By Jamie Swinnerton
By Mark Antonation
By Lori Midson
By Jonathan Shikes
By Amber Taufen
By Cafe Society
By Juliet Wittman
By Jonathan Shikes
Even as I was checking a few last details for my review of Snooze, owner Jon Schlegel was making changes to his menu. "It's an evolving process," he said when I got him on the phone last week. "You know, I've seen these breakfast places with like forty, fifty items on their menu, and the kitchens just get overwhelmed. I figured if we could have just ten things on the menu and do them really well, that would be a better way to start."
Which would be fine, as long as the ten things aren't as bland as the stuff I tried at Snooze and the "evolving process" moves fast enough that fans of the place don't get bored before the next change comes through. And, c'mon, a breakfast joint without eggs Benny? That's ridiculous.
Schlegel and I talked about that, and about his new pancake and omelette offerings, and about what he's going to do to make the lunch menu less dull. For starters, he's instituting a seasonal bump to his board, with the first one set to take effect mid-July and other changes coming with shifts in the weather. "The thing is, those menus are all written," he said. "They're all waiting. And now that my kitchen and my crew have gotten comfortable with the business, they're like, 'Come on. We're ready for the challenge.'"
According to Schlegel, he and chef/partner Brenda Buenviaje traveled and tested extensively before rolling out Snooze's original menu. But I think they could have learned plenty without ever leaving Denver. Between places like Davies Chuck Wagon Diner ("Nothing Could Be Finer," June 8), Pete's Kitchen, Mama's Cafe, the Breakfast King, Zaidy's (see Second Helping) and now Lucile's, Denver has a fine and upstanding tradition of great breakfast joints. We have good real diners and good retro diners, early-morning ethnic spots and nouvelle hipsterias full of facial piercings and arugula. And if Schlegel and Buenviaje were really looking for a little culinary inspiration, they didn't need to go any farther than 12 East Eleventh Avenue, where Metro Kitchen + Bar opened last year in the former home of Fat Daddy and today serves a bill of fare perfectly balanced in all the ways that Snooze's isn't (yet).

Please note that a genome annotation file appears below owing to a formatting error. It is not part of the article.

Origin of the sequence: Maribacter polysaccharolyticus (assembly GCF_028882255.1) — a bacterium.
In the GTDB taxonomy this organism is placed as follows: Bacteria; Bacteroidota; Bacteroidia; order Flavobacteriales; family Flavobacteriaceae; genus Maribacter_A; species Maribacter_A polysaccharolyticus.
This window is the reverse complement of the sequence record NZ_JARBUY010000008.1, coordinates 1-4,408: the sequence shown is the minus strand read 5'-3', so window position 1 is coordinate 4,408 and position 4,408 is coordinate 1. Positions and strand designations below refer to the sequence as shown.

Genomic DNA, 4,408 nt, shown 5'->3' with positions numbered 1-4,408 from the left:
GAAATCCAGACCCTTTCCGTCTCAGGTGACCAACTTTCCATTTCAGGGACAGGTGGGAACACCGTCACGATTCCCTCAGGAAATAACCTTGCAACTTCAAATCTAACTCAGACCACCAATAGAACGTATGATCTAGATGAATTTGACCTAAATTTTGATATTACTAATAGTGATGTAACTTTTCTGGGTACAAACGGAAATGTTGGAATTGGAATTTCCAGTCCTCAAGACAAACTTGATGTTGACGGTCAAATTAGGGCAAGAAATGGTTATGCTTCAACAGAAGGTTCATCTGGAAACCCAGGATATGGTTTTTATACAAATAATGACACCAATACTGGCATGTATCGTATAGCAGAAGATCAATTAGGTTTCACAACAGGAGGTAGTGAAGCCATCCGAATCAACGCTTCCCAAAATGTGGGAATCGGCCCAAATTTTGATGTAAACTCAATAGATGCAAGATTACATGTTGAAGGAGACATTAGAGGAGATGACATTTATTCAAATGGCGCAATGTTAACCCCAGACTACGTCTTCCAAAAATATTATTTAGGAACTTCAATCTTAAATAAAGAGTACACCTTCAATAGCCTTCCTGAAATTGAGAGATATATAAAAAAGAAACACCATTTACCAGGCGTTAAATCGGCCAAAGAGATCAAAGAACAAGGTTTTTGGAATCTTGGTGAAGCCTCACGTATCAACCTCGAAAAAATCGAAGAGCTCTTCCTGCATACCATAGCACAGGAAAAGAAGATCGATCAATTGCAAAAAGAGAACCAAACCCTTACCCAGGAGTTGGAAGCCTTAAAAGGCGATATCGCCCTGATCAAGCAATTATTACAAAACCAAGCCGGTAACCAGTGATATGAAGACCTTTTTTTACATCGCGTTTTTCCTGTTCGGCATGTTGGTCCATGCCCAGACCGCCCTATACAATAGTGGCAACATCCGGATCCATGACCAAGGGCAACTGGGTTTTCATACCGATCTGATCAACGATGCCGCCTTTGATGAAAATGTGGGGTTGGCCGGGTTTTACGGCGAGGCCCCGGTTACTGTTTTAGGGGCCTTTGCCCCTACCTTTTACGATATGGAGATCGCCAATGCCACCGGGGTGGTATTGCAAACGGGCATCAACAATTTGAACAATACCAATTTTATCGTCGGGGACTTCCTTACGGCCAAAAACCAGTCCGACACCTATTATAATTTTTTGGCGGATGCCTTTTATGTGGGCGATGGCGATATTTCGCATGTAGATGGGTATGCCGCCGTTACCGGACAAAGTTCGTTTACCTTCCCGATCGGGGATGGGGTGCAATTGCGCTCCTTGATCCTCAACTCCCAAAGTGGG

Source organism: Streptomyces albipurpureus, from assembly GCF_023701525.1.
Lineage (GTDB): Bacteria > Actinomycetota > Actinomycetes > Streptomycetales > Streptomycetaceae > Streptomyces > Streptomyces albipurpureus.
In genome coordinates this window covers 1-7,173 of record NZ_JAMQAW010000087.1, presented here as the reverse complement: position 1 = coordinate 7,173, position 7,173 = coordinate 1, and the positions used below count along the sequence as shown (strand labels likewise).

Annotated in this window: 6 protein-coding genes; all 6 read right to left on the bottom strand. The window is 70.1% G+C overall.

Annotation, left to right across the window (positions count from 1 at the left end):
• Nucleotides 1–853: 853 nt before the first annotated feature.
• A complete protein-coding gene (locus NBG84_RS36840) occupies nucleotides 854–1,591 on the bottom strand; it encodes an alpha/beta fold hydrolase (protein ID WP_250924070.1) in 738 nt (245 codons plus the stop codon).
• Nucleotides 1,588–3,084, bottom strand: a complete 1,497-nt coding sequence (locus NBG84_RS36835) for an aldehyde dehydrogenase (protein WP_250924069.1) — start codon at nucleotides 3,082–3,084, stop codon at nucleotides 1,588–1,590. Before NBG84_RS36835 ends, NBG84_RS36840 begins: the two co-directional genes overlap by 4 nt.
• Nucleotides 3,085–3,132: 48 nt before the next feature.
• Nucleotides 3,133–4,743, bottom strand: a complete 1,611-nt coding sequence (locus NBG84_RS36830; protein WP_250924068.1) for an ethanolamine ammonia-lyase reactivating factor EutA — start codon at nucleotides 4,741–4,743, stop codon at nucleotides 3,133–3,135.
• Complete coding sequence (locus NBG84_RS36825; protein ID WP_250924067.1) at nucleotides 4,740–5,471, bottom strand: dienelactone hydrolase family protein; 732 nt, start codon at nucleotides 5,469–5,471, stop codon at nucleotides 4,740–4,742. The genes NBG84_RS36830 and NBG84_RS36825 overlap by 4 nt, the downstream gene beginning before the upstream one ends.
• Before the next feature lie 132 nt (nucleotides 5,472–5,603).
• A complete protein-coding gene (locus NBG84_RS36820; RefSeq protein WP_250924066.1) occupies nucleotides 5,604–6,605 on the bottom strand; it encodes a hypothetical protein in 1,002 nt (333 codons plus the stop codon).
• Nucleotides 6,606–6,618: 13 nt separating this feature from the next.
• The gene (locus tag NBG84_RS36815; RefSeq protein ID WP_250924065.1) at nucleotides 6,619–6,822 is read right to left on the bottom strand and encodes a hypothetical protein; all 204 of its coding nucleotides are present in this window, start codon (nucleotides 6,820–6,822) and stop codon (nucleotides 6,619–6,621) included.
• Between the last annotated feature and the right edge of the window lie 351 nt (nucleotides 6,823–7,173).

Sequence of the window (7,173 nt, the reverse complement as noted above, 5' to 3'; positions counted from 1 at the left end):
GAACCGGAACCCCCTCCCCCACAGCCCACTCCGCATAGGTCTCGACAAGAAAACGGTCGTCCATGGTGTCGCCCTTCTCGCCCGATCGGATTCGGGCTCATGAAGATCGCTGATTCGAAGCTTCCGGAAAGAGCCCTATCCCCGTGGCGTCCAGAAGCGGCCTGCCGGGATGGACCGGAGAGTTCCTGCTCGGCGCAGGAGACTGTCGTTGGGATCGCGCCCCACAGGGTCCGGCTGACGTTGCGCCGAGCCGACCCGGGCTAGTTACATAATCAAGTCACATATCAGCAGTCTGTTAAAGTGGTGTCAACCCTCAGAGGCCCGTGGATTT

Now, I don't much like Metro. During the day, it's often desolate and looks like a temporary cafeteria thrown up inside a building that really wants to be a small, exclusive nightclub, and on the weekends, it's all hat boys and skank as far as the eye can see. But I do like the menu -- a balanced, thoughtful, creative and generally well-executed list of breakfast and lunch dishes that's smart enough to deserve a better location and traditional enough to be comforting despite the room in which it's served. With Mexi-Greek-American influences, it's a diverse lineup that goes easy on the complicated stuff (there's no sauce more intricate than the plain green chile on the breakfast burrito, no ingredient that isn't instantly recognizable to anyone who's eaten out in Denver over the last ten years, as long as at least one of those meals has involved avgolemono soup). The more solid entrees are accented by such lighthearted items as triple-decker PB&J sandwiches (which Snooze should start serving immediately) and chili cheese dogs.
Metro's kitchen is capable of doing pancakes andFrench toast at the same time without suffering any sort of existential crisis, and it also makes decent French fries (even if the mustard potato salad tastes exactly like the kind you find in the King Soopers deli case). And finally, the signature Metro cheeseburger is one of my favorite burgers in town, mounting a good, mid-rare patty on a sesame bun, then topping that with sliced gyros meat, a fried egg, cheddar cheese and tzatziki sauce. It's basically a big burger with an entire Greek breakfast plate dumped on top of it, and it's amazing.
I hope Schlegel's next menu is good. I really do. And if it isn't? Well, I know exactly where he should go to start planning for next season.
Leftovers:Speaking of new menus, Udi's Bread Bistro in Stapleton (Second Helping, March 9) has a fresh summer board as well, which I wouldn't mention at all except that it looks so freakin' good. Chickpea ravioli with summer tomato sauce and asparagus? Pork chops with creamed corn, collard greens and romesco? Or how about made-to-order hummus, served warm with housemade pickles, fresh bread, olives and tomatoes? This place just continues to surprise me -- pleasantly.
Kevin Taylor's Boulder rendition of Prima opens July 10 at One Boulder Plaza (at the corner of 13th and Walnut streets), and the summer dinner menu (which has been introduced at the Prima in downtown Denver, too) looks interesting and very, very Italian, with a lineup of crudo (most notably a raw diver scallop with preserved lemon and tomato water), antipasti, primi and secondi items, as well as four gourmet pizzas for snackers. Like Luca d'Italia, Prima features app-sized pastas -- such traditional plates as beef-cheek ravioli with prosciutto, gnocchi with sage and walnuts, and squid-ink linguini -- in hopes of getting folks to eat their way through four full courses, including a main of such dishes as striped sea bass with mussel ragout or veal Milanese with porcini risotto and lemon brown butter. The coolest thing about the new menu? It tops out around twenty bucks, and fully half of the plates go for ten dollars or less.